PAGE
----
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December 13, 2022updated 14 Dec 2022 2:02pm

Raconteur chief: ‘LinkedIn has a mixed reception’

By Phillip Othen

Raconteur chief interview: We speak to David Kells, Director of Strategic Partnerships at B2B business publisher Raconteur, in the latest of Press Gazette’s Marketing Maestro interviews. This series is produced in association with Lead Monitor, New Statesman Media Group’s content marketing arm.

What’s been your proudest achievement in your current role?

Helping to execute on Raconteur’s new brand proposition. We’ve felt for some time that decision making in business has been becoming more complex. As a publisher that specialises in a number of key verticals in B2B, we create content for multiple job functions and seniorities from a range of different sectors. Therefore, it’s important for us to really understand what drives business leaders to make different decisions and the impact it has on marketing.

I’ve loved being part of the team to take that concept, coupled with some great research, and drive engagement with it across our client network, and potential future readers.

Seeing the awesome feedback roll in from our peers and partners from multichannel campaigns has been a career highlight.

What media channels do you see as most important and best value when it comes to marketing spend and activity?

We drive a lot of dynamic digital content activity through LinkedIn, on both client and editorial side.

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LinkedIn has a mixed reception for a lot of marketers as campaign costs can spiral and engagement in the senior business community can be hard to come by.

But given our heritage in quality B2B content and our approach to design, we’ve had great success on the platform recently.

What is your advice for mastering social media?

Obsess over timing, context, and design.

I scroll past so much poorly executed branded content on platforms like LinkedIn and Twitter either because it lacks editorial quality or is hampered by a lack of ambition. Being agile enough to contribute during noisy editorial periods with well-researched and well-told stories is what gives brands the edge in B2B social. Couple that with a commitment to genuinely interesting design that’s engineered to suit the platform, and you’re onto a winner.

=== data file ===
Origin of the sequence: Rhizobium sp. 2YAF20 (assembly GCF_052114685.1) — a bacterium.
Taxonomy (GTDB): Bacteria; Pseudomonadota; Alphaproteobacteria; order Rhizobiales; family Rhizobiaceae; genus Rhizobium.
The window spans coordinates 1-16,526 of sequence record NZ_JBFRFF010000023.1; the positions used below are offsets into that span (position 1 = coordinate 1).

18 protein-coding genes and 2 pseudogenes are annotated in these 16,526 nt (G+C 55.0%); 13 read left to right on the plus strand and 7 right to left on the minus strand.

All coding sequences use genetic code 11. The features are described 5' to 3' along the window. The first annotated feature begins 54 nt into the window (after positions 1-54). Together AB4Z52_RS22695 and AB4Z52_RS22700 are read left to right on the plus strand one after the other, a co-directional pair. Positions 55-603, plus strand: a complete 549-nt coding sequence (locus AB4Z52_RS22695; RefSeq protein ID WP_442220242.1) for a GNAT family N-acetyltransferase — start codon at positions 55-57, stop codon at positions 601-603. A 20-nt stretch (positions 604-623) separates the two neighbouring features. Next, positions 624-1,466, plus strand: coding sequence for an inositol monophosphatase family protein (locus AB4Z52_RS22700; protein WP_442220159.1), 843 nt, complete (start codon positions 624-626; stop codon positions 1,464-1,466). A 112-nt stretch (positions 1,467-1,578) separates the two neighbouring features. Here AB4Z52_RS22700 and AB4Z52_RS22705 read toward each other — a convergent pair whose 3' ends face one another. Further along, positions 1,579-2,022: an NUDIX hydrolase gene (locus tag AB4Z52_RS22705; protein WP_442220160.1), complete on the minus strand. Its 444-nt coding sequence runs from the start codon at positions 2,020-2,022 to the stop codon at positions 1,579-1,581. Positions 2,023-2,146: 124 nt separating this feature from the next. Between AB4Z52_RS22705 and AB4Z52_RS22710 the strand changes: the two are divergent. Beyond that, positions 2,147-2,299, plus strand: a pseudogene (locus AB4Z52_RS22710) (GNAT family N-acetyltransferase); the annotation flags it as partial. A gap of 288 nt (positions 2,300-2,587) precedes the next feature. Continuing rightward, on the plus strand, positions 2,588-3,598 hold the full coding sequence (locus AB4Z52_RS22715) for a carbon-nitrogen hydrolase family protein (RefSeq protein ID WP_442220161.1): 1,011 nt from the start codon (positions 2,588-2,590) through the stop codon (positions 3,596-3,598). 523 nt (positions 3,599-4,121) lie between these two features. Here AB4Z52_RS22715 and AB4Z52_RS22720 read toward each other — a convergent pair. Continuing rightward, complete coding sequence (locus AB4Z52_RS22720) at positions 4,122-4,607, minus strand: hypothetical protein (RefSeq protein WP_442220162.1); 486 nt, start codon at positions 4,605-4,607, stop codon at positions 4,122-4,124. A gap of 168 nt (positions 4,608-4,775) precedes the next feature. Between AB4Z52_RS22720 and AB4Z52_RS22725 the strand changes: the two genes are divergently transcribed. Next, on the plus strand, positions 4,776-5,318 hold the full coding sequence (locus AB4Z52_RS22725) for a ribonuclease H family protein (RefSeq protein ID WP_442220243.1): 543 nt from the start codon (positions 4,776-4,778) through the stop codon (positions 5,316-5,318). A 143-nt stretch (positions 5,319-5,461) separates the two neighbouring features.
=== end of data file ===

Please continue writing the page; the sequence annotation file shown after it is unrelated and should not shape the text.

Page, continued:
In your opinion, what is the main difference between B2C and B2B marketing?

B2B has a more complex buying committee. We conducted a survey this year to analyse the state of decision making in B2B, and one of the key insights was that 53% of the time business decisions involve 11+ people. That’s a lot of stakeholders with different priorities, goals and emotions. Therefore marketers in the world of B2B are being challenged like never before to make sure their campaigns drive engagement and deliver.

What is the key to producing engaging marketing content and what types of content works best for you?

Great design and UX are key for me. Buyers in both B2B and B2C have far higher expectations of a brand’s marketing. Therefore, the content must showcase the investment put in to capture its audience. Once you have the audience’s attention, the experience has to be seamless.

With content needing to influence more decision makers than ever before, shareability has to be at the core – which is greatly aided by quality design.

What future marketing trends will become mainstream before too long?

Increased audience interaction, participation, and personalisation.

Marketers and agencies have had a taste for increased transparency in digital marketing campaigns and will continue to scratch underneath the surface of a campaign to gain a more complete view of engagement levels. Across all platforms, marketers will expect a higher understanding of the actions their campaigns inspired, which will speed up tech and publishing innovation.

And finally, if you could ask your peers for one piece of advice or help, what would it be?

I’d love to sit on a roundtable with marketers who have managed successful campaigns to grow first-party data. We’ve had early success in our journey so far, and it remains a key strategic goal. So, soaking up peer feedback on their journey to audience growth would be an afternoon well spent.

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